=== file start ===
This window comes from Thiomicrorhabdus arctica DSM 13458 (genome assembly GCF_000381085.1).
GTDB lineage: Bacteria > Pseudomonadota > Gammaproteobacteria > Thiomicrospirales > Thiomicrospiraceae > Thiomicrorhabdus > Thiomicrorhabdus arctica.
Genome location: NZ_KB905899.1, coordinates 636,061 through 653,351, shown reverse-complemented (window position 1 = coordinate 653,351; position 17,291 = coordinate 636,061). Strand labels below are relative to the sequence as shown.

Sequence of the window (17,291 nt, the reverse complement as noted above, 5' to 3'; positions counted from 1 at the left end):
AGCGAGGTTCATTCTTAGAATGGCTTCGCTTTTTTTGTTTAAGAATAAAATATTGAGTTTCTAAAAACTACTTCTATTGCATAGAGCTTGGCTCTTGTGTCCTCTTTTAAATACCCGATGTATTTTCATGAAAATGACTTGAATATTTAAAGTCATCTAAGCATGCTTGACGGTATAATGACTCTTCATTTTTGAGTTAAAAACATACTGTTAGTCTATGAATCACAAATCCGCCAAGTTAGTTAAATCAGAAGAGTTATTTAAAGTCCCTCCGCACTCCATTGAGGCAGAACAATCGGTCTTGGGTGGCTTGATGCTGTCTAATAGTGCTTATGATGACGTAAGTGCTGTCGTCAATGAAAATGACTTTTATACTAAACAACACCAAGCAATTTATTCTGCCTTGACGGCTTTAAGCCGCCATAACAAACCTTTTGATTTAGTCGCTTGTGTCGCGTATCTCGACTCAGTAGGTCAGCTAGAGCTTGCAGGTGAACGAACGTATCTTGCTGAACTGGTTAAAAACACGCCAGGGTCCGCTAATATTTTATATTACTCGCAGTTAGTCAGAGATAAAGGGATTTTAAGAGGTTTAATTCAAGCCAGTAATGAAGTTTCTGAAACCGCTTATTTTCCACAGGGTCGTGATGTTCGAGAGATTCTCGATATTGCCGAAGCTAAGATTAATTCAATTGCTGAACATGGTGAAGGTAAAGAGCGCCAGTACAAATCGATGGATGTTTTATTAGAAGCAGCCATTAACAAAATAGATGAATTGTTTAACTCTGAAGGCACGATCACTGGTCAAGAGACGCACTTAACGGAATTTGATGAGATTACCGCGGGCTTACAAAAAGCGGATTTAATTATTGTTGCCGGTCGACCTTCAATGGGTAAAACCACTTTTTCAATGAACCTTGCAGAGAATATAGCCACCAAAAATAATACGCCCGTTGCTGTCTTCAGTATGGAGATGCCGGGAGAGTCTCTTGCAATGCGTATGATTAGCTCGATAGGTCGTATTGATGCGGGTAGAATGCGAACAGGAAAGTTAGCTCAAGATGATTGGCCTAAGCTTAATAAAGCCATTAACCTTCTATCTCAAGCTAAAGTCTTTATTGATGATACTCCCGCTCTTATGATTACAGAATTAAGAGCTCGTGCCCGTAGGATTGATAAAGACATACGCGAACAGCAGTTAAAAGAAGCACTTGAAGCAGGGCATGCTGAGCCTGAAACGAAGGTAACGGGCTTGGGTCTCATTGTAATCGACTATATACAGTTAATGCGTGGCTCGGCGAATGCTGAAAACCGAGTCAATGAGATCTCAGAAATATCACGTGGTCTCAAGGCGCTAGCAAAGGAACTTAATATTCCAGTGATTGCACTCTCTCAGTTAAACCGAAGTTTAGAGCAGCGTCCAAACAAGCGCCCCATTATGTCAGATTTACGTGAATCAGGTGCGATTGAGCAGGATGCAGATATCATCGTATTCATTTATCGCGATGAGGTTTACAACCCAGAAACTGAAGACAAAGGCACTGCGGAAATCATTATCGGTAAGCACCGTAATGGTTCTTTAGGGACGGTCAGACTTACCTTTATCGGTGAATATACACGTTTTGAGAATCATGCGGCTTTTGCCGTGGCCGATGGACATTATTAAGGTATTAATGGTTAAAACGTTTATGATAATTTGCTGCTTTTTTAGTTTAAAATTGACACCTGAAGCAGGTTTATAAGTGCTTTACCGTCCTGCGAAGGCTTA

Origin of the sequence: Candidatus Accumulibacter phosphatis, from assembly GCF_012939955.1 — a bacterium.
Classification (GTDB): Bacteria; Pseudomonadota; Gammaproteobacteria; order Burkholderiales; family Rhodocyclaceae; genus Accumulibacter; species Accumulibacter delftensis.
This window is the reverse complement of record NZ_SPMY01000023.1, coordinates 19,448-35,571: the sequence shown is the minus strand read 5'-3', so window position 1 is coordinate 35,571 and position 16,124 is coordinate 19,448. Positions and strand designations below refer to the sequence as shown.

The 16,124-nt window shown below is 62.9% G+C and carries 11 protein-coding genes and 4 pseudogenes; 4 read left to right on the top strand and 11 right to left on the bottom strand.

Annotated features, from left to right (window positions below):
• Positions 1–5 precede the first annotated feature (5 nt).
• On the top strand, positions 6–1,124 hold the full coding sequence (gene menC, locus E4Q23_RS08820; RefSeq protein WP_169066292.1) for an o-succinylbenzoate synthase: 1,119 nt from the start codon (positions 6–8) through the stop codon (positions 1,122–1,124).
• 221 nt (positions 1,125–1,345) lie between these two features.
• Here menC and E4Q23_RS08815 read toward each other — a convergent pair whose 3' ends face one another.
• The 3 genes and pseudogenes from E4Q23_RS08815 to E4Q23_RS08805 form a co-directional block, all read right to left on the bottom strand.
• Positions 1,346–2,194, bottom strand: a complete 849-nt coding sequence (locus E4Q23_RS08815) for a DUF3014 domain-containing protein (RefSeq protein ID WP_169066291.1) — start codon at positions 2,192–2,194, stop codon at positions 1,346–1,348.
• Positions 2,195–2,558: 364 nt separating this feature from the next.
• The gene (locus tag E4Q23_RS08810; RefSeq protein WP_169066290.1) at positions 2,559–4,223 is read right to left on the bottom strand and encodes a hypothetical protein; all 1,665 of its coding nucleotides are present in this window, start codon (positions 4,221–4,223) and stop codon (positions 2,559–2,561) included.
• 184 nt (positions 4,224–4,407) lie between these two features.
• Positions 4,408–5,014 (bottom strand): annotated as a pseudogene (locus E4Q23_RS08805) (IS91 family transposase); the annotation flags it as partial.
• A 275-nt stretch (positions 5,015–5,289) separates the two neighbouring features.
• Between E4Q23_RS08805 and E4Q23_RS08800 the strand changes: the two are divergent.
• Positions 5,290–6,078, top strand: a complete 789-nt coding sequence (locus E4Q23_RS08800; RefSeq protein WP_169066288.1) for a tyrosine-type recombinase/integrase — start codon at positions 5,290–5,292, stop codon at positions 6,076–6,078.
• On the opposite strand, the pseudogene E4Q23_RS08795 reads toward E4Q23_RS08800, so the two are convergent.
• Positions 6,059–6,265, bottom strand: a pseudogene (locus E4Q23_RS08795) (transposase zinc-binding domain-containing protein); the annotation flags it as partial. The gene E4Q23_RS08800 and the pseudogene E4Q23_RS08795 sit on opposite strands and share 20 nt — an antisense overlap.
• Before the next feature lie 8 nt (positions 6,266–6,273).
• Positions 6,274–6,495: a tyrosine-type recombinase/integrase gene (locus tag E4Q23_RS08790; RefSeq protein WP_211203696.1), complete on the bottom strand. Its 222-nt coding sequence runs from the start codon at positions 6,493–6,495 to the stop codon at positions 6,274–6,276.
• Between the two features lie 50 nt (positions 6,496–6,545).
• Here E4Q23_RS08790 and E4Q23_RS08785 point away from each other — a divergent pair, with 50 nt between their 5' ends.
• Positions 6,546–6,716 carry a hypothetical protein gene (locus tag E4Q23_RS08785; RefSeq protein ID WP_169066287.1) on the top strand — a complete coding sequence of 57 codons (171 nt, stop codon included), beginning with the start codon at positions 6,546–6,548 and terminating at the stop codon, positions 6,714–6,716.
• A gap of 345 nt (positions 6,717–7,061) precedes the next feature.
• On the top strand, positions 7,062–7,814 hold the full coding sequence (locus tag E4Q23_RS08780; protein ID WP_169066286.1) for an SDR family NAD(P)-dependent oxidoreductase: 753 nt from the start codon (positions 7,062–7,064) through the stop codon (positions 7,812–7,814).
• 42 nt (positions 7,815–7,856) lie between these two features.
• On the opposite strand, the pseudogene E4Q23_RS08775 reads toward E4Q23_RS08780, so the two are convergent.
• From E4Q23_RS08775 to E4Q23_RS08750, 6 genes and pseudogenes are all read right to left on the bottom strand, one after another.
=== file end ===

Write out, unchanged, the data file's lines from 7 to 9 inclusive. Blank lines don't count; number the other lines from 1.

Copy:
Classification (GTDB): Bacteria; Pseudomonadota; Gammaproteobacteria; order Burkholderiales; family Rhodocyclaceae; genus Accumulibacter; species Accumulibacter delftensis.
This window is the reverse complement of record NZ_SPMY01000023.1, coordinates 19,448-35,571: the sequence shown is the minus strand read 5'-3', so window position 1 is coordinate 35,571 and position 16,124 is coordinate 19,448. Positions and strand designations below refer to the sequence as shown.

The 16,124-nt window shown below is 62.9% G+C and carries 11 protein-coding genes and 4 pseudogenes; 4 read left to right on the top strand and 11 right to left on the bottom strand.